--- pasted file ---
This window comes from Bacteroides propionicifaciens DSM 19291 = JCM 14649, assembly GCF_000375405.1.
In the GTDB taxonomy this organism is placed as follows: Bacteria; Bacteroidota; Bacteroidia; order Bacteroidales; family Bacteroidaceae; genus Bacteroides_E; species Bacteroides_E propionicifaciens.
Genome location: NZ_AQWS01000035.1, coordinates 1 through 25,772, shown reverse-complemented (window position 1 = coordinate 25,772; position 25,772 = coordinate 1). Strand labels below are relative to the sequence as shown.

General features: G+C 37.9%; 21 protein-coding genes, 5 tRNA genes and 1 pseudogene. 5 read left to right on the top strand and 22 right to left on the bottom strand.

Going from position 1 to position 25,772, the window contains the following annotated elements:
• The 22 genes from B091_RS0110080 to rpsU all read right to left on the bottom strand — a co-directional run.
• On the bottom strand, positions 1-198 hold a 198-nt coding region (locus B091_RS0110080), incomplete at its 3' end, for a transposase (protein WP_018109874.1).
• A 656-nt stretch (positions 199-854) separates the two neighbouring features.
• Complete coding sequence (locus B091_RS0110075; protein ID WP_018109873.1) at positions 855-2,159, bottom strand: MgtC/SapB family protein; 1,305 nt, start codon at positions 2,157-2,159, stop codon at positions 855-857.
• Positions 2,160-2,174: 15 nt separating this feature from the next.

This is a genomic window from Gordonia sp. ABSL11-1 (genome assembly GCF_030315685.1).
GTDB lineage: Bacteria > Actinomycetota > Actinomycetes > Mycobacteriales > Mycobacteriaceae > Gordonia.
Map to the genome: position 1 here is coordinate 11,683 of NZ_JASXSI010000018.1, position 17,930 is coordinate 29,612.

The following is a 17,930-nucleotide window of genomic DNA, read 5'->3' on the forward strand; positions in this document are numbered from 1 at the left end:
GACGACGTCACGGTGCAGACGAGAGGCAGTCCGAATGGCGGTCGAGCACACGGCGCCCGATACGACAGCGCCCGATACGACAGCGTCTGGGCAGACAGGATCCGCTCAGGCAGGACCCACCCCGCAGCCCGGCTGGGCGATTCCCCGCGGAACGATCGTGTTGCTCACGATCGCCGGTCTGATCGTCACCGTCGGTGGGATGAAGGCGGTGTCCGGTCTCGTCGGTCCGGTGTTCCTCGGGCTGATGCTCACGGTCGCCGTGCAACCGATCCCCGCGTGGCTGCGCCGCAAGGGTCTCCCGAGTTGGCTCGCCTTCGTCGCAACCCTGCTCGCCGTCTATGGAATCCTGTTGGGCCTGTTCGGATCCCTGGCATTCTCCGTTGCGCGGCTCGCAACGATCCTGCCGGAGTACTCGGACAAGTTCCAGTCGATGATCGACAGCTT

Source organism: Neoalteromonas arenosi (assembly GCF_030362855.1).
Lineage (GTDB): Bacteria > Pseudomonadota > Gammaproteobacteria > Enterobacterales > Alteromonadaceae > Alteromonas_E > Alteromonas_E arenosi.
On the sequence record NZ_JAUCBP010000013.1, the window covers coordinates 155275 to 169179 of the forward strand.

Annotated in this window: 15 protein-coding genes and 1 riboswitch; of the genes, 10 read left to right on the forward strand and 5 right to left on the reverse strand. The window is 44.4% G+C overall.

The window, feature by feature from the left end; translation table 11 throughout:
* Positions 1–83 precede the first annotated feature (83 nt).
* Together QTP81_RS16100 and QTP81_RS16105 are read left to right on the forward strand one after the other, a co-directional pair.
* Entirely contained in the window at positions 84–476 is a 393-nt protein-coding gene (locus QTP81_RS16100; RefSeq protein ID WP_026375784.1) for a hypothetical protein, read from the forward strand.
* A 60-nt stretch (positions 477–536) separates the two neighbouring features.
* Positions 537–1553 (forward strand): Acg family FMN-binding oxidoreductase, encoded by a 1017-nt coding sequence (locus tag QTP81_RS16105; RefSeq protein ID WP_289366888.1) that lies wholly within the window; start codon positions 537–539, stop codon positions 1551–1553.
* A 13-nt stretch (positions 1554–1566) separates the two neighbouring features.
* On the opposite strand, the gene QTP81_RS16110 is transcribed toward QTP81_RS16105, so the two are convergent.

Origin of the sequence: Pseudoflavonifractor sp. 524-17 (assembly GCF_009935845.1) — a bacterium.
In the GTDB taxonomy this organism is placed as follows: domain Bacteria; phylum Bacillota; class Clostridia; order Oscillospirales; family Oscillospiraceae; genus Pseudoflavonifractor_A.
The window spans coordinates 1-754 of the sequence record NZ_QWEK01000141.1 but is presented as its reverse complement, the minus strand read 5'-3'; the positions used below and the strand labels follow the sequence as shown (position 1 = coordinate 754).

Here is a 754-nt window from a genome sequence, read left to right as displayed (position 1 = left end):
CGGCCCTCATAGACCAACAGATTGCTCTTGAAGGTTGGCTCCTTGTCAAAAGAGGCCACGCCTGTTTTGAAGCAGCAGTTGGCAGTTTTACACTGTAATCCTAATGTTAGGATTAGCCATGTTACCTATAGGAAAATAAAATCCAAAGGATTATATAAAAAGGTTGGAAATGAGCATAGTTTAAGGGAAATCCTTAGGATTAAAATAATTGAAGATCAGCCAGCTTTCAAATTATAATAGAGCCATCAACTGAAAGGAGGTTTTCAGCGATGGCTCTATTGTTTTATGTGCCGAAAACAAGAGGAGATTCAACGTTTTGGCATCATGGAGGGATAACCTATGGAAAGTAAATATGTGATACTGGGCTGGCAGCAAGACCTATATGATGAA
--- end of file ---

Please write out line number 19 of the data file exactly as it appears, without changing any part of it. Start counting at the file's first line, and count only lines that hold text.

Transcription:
Annotated in this window: 15 protein-coding genes and 1 riboswitch; of the genes, 10 read left to right on the forward strand and 5 right to left on the reverse strand. The window is 44.4% G+C overall.